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Headed into the Rock Hall: Public Enemy’s 20 greatest songs

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Public Enemy heads to the Rock and Roll Hall of Fame tonight (April 18). The legendary crew burst onto the scene in 1986 with their classic single “Public Enemy #1,” and soon signed with the then-fledgling label Def Jam Recordings. On the heels of major commercial successes by label mates LL Cool J and the Beastie Boys, P.E.’s debut album Yo! Bum Rush the Show failed to achieve platinum success — despite widespread praise from music critics. Soon after, however, Chuck D., Flavor Flav, Prof. Griff and Terminator X became hip-hop superstars on the strength of critically acclaimed and commercial successful classic albums like It Takes A Nation of Millions To Hold Us Back, Fear of A Black Planet, Apocalypse 91: The Enemy Strikes Black.

The combination of Chuck’s fiery politically-charged lyrics, Flav’s humorous asides and dense, sample-heavy production by The Bomb Squad made P.E. one of the most unique acts in music. By the end of the 1980s and heading into the ’90s, they had become hip-hop’s most talked-about group. They set the bar for socially-aware rap music and expanded the conceptual possibilities of the hip-hop album. All the while releasing some of the genre’s most unforgettable singles and music videos.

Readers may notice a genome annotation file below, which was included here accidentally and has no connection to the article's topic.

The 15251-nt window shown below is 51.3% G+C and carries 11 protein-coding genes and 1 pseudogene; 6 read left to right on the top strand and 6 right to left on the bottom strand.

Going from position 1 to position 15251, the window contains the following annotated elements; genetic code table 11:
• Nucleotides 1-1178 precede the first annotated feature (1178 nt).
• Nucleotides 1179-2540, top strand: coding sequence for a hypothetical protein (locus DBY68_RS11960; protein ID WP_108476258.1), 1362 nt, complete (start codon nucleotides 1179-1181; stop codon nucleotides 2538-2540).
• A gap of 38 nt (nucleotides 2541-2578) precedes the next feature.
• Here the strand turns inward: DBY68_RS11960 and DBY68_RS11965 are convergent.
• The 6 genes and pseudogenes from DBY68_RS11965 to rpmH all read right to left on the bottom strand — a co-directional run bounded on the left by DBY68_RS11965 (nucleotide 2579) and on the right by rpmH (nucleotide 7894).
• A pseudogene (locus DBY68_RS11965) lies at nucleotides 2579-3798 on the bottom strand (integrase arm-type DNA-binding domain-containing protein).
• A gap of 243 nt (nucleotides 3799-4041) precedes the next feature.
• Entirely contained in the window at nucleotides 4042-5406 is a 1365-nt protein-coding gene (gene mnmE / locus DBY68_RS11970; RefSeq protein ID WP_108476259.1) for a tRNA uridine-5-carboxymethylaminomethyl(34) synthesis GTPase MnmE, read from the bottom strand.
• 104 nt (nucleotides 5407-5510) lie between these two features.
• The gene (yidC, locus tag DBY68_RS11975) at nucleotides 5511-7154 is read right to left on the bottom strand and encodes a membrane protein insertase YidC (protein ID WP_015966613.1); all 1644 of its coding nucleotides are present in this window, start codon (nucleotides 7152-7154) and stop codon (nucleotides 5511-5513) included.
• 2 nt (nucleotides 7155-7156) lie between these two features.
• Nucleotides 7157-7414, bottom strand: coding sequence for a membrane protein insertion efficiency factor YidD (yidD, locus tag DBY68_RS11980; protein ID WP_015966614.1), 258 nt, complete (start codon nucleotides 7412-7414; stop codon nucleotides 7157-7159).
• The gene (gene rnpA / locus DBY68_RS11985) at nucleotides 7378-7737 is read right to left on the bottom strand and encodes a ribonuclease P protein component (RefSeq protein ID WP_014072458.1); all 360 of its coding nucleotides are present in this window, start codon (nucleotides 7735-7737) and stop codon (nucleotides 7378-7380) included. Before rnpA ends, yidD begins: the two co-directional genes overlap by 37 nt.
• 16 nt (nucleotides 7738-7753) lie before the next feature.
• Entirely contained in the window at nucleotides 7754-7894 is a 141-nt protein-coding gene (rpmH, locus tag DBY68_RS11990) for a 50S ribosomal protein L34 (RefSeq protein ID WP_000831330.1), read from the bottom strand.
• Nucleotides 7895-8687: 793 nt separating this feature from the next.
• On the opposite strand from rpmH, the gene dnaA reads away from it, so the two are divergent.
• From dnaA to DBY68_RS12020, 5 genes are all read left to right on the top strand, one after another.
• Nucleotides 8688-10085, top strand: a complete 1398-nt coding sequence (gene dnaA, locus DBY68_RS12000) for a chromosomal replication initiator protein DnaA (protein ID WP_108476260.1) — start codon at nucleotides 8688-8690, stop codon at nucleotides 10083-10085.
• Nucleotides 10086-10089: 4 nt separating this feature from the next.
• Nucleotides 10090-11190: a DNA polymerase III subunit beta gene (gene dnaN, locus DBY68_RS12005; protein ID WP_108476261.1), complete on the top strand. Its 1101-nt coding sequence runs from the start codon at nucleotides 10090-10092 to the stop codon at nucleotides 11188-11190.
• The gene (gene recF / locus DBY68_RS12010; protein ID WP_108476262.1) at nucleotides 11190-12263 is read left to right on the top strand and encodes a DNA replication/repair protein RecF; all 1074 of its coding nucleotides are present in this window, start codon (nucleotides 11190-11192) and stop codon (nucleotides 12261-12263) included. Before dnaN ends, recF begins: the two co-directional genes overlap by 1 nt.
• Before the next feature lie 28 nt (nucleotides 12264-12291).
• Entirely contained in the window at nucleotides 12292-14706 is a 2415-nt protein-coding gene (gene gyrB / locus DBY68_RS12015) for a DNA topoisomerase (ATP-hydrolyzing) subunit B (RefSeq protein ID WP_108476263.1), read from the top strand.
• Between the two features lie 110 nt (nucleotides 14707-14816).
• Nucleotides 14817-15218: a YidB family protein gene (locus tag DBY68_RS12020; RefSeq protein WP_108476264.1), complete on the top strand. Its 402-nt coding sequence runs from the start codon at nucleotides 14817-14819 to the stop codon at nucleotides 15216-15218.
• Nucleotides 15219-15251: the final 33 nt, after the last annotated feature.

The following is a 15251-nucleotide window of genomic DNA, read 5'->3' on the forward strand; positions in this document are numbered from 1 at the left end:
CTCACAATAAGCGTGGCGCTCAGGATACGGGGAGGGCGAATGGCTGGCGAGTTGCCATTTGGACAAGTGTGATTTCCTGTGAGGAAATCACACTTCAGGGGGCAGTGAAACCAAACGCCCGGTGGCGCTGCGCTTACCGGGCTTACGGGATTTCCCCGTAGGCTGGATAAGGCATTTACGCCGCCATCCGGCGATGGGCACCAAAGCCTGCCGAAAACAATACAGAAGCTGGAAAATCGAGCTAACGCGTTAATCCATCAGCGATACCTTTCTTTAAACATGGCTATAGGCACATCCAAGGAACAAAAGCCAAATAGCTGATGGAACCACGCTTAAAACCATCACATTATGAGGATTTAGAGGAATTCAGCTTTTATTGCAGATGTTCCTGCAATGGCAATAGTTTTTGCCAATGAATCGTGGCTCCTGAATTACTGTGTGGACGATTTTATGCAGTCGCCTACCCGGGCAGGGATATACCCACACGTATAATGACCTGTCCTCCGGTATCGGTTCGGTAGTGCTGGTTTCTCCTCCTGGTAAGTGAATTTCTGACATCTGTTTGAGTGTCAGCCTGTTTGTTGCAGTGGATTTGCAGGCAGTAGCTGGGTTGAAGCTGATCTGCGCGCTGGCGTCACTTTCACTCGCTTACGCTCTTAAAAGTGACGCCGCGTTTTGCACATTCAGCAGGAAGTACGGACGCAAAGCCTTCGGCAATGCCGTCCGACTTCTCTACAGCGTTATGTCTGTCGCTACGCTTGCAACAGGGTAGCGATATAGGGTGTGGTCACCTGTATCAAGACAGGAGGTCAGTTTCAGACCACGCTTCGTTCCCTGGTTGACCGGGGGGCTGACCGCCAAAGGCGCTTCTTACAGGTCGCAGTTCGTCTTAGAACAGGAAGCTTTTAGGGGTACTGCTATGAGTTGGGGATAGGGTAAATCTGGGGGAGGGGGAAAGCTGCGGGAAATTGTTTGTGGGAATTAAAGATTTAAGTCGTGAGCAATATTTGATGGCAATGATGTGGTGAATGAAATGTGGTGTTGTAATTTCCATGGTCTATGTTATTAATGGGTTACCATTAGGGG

Tonight, the crew from Long Island, N.Y., get their due. Public Enemy is being inducted into the Rock and Roll Hall of Fame in the group’s first year of eligibility; with director Spike Lee and entertainer-activist Harry Belafonte doing the honors. Also heading into the hall tonight are the late Donna Summer, prog rock superstars Rush, singer-songwriter Randy Newman and the first ladies of classic rock, Heart.

In tribute to the “prophets of rage” joining Grandmaster Flash & the Furious Five, Run-D.M.C. and the Beastie Boys as the fourth hip-hop act to enter the hall, we decided to count down the 20 greatest Public Enemy songs EVER …

 

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